Rigi Kaltbad proved a fine place to ogle feats of Swiss design. Twain stood there and gaped at Europe’s first mountain cog rail, completed on Mount Rigi in 1871. “It was planted straight up the mountain with the slant of a ladder that leans against a house,” he wrote.
Now I was eyeing the construction site for some luxury condos, perched on a precipitous plot beside the ladderlike railway.
We encountered few hikers before reaching Rigi Kaltbad. Now they were everywhere. Visitors like traveling to Rigi Kaltbad via railway or cable car before walking 2.5 miles to the summit. After Rigi Kaltbad, there were no more Twain-themed signs to distract us from thirsty mouths or burning thighs. There was only a thick spread of Swiss, German and British tourists trying to coax small children up the steep path.
We started hiking in silence, like marathoners conserving energy for the final sprint. Anna occasionally stopped to enjoy the edelweiss and other wildflowers. I paused to wonder about the high-altitude birds or to coo over path-blocking mountain goats.
We reached Rigi-Kulm a mere eight hours after we started, outpacing Twain by two full days. We mustered just enough energy to snap the obligatory top-of-the-world photos for social media. Mischa pointed east to the high mountains of Graubunden, where residents still speak Romansch (another of Switzerland’s official languages). Then the three of us eased our way to the Rigi-Kulm train station, just as Twain had, and waited for that magical cog rail to lower us home.
“Well,” said Anna, breaking our exhausted daze. “We are surely faster than Mark Twain.”
Photo: Hiking in Lucerne, Switzerland via Flickr
By John M. Glionna, Los Angeles Times (TNS)
VIRGINIA CITY, Nev. — One wonders what Mark Twain himself would make of the news: The Gold Rush-era newspaper for which he once penned stories and witticisms on frontier life as a fledgling journalist is once again in print after a decadeslong hiatus.
Following numerous attempts at solvency, the Territorial Enterprise, once the region’s premier recorder of gossip, scandal, satire, and irreverent tall tales — before Nevada was even a state — is back, this time as a traditional glossy monthly magazine and online edition, territorialenterprise.com.
Would Twain use Twitter to bemoan the deplorable state of the press, as he once did by pen? “If you don’t read the newspaper, you’re uninformed. If you do read the newspaper, you’re misinformed.”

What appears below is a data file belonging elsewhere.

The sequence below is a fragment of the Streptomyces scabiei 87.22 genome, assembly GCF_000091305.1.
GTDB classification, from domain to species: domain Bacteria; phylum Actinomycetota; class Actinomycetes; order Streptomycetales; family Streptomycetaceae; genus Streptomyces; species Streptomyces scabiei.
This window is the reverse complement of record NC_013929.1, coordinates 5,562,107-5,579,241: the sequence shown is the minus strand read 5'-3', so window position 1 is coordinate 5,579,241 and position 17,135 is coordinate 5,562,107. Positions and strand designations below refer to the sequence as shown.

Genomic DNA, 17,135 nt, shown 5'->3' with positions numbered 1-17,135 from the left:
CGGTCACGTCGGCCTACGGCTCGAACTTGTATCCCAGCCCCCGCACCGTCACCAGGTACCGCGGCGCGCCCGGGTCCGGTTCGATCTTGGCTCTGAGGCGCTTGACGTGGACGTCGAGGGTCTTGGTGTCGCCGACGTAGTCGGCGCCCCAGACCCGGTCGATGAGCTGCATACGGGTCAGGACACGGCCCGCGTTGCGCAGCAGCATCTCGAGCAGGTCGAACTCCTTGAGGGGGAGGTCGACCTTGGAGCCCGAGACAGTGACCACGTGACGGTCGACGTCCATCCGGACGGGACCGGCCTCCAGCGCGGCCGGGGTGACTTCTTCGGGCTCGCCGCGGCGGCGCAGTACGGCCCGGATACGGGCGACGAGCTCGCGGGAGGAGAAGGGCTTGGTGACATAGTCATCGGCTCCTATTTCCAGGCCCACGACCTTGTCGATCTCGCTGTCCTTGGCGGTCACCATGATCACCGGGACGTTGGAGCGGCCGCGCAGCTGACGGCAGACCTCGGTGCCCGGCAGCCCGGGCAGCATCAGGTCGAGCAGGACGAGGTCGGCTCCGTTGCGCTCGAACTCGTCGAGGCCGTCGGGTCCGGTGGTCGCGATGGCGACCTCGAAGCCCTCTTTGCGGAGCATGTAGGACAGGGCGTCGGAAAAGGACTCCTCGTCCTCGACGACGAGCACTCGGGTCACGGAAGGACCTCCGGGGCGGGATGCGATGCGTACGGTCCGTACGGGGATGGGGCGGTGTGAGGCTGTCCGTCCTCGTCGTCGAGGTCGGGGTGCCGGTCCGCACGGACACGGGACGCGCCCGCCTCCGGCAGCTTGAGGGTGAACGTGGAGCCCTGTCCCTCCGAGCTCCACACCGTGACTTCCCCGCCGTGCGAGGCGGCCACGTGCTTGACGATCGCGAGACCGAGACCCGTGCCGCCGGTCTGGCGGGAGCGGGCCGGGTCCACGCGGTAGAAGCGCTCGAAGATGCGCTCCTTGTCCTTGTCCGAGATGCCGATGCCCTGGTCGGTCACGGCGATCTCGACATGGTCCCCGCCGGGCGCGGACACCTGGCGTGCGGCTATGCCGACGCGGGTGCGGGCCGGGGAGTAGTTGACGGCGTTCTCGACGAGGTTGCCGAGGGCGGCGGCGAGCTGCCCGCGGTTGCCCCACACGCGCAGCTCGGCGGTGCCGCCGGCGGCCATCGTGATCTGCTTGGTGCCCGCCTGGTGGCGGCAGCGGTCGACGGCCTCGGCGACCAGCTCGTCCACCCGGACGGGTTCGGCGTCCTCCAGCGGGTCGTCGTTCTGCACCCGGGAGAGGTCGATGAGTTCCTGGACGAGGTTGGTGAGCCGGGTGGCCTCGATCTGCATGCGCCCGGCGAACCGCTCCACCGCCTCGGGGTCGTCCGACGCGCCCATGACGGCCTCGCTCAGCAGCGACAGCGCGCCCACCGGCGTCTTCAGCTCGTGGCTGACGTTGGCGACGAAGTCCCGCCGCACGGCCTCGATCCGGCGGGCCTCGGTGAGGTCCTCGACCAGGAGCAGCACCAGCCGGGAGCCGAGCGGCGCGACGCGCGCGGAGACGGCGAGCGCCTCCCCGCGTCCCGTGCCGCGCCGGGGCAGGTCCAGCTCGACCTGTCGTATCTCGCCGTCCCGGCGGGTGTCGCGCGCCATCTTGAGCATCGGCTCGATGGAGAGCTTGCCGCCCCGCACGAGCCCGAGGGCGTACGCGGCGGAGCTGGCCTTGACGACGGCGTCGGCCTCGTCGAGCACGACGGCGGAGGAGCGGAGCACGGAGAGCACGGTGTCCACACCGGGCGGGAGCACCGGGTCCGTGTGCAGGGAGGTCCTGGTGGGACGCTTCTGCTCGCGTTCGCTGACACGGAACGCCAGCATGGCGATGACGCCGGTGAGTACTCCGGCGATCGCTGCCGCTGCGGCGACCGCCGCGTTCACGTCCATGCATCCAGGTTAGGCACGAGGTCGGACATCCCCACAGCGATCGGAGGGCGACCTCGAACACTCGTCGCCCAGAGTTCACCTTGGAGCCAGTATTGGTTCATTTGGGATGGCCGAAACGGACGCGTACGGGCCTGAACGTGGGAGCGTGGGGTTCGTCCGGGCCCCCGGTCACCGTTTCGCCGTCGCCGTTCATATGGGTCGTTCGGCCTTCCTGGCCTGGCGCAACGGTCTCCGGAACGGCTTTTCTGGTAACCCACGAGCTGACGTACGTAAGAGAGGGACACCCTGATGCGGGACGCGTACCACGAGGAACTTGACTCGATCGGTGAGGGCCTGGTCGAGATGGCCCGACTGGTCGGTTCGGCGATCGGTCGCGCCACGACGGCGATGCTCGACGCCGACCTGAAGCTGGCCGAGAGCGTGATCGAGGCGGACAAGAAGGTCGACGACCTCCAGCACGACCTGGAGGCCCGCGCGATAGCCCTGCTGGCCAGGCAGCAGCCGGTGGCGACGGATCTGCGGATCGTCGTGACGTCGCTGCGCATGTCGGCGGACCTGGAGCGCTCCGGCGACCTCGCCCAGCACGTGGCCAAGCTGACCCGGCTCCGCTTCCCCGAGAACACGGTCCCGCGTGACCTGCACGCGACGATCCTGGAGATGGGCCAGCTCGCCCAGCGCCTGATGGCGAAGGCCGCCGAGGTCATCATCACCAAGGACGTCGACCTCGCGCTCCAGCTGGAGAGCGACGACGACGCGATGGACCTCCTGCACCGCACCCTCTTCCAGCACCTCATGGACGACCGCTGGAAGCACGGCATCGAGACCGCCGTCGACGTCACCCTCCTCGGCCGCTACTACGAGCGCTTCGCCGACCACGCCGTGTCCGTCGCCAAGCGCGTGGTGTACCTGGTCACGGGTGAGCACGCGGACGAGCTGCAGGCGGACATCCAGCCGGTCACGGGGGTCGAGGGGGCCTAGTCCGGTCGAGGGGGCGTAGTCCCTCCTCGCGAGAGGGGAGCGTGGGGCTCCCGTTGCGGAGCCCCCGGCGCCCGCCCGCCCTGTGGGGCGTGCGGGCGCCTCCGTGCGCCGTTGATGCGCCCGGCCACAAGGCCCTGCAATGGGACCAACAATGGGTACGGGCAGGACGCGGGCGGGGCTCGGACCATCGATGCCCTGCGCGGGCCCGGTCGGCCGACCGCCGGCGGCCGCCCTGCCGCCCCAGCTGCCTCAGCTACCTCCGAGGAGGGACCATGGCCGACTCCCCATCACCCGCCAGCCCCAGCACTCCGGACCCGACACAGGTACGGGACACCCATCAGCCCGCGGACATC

Or gnash his teeth at media leadership? “I am not the editor of a newspaper and shall always try to do the right thing and be good so that God will not make me one.”
Even the Enterprise‘s new editor, Elizabeth Thompson, guesses that Samuel Clemens would have a field day.
“I don’t think he could resist with some witticism about the many attempts to resurrect the paper over the years,” she said. “He’d have something to say. He’d get a kick out of it.”
With a daily circulation of 15,000 at its peak in the 1860s, the Enterprise was Nevada’s first newspaper and the largest west of the Mississippi, as it chronicled the frenzy and financial fallout of the Comstock Lode of silver ore discovered on the eastern slope of Mount Davidson.
After the mining boom died, the paper continued to tell the story of a rough town where unwashed men settled scores with six-shooters. The original Enterprise ceased publication in 1893, along with an economy of words in its epitaph: “For sufficient reasons we stop.”
Since then, the paper has been revived numerous times, mostly notably by railroad historian Lucius Beebe, who sold it in 1961. Behind the present incarnation is Scott Faughn, also publisher of the Missouri Times, which focuses on politics and policy.
In its heyday, the Enterprise not only covered the news, it made news.
As editors recently wrote, “Reporters William ‘Dan De Quille’ Wright, James ‘Lying James’ Townsend, and Samuel ‘Mark Twain’ Clemens perfected the art of the Western tall tale with articles that became legendary for their wit.”
Thompson said the paper aims to carry on that legacy.
The maiden edition, published in March, includes, along with sundry news and an interview with Gov. Brian Sandoval, a modern reprise of the so-called “sagebrush humor” Twain helped make famous before he became America’s favorite man of letters.